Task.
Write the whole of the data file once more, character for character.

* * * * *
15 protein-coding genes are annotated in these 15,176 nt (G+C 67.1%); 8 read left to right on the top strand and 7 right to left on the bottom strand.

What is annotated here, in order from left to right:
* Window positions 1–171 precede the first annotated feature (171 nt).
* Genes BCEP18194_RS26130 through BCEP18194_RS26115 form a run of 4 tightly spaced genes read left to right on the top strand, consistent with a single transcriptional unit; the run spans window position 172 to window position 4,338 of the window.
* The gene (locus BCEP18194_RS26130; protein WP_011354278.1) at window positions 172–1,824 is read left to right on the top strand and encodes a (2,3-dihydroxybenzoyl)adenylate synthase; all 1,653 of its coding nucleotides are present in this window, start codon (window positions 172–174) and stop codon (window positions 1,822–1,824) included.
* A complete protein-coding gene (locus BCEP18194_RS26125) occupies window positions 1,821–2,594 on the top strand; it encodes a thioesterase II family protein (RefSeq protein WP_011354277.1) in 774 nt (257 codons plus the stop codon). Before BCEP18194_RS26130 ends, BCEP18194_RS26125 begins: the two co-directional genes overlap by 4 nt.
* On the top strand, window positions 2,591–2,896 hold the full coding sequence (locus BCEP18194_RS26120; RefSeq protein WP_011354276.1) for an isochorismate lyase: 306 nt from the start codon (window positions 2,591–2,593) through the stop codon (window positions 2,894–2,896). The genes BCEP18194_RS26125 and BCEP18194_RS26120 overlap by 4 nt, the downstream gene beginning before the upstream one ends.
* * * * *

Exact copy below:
15 protein-coding genes are annotated in these 15,176 nt (G+C 67.1%); 8 read left to right on the top strand and 7 right to left on the bottom strand.

What is annotated here, in order from left to right:
* Window positions 1–171 precede the first annotated feature (171 nt).
* Genes BCEP18194_RS26130 through BCEP18194_RS26115 form a run of 4 tightly spaced genes read left to right on the top strand, consistent with a single transcriptional unit; the run spans window position 172 to window position 4,338 of the window.
* The gene (locus BCEP18194_RS26130; protein WP_011354278.1) at window positions 172–1,824 is read left to right on the top strand and encodes a (2,3-dihydroxybenzoyl)adenylate synthase; all 1,653 of its coding nucleotides are present in this window, start codon (window positions 172–174) and stop codon (window positions 1,822–1,824) included.
* A complete protein-coding gene (locus BCEP18194_RS26125) occupies window positions 1,821–2,594 on the top strand; it encodes a thioesterase II family protein (RefSeq protein WP_011354277.1) in 774 nt (257 codons plus the stop codon). Before BCEP18194_RS26130 ends, BCEP18194_RS26125 begins: the two co-directional genes overlap by 4 nt.
* On the top strand, window positions 2,591–2,896 hold the full coding sequence (locus BCEP18194_RS26120; RefSeq protein WP_011354276.1) for an isochorismate lyase: 306 nt from the start codon (window positions 2,591–2,593) through the stop codon (window positions 2,894–2,896). The genes BCEP18194_RS26125 and BCEP18194_RS26120 overlap by 4 nt, the downstream gene beginning before the upstream one ends.